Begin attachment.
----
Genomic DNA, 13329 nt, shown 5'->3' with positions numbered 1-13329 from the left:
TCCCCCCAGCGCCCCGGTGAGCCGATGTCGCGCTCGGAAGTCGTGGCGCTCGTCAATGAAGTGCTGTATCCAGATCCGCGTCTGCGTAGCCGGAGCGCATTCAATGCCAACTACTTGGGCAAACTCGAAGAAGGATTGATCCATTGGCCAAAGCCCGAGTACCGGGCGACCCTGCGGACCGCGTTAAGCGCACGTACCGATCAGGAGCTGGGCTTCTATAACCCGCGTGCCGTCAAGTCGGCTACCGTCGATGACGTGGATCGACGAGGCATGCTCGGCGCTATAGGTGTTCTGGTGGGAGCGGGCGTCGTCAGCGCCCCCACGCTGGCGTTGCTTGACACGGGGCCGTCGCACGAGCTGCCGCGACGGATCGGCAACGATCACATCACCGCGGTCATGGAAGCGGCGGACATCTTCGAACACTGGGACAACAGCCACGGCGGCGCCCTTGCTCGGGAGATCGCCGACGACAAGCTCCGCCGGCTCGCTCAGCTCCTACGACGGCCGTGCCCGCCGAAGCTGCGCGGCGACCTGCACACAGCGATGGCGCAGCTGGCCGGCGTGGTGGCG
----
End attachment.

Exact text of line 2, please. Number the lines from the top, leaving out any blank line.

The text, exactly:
TCCCCCCAGCGCCCCGGTGAGCCGATGTCGCGCTCGGAAGTCGTGGCGCTCGTCAATGAAGTGCTGTATCCAGATCCGCGTCTGCGTAGCCGGAGCGCATTCAATGCCAACTACTTGGGCAAACTCGAAGAAGGATTGATCCATTGGCCAAAGCCCGAGTACCGGGCGACCCTGCGGACCGCGTTAAGCGCACGTACCGATCAGGAGCTGGGCTTCTATAACCCGCGTGCCGTCAAGTCGGCTACCGTCGATGACGTGGATCGACGAGGCATGCTCGGCGCTATAGGTGTTCTGGTGGGAGCGGGCGTCGTCAGCGCCCCCACGCTGGCGTTGCTTGACACGGGGCCGTCGCACGAGCTGCCGCGACGGATCGGCAACGATCACATCACCGCGGTCATGGAAGCGGCGGACATCTTCGAACACTGGGACAACAGCCACGGCGGCGCCCTTGCTCGGGAGATCGCCGACGACAAGCTCCGCCGGCTCGCTCAGCTCCTACGACGGCCGTGCCCGCCGAAGCTGCGCGGCGACCTGCACACAGCGATGGCGCAGCTGGCCGGCGTGGTGGCG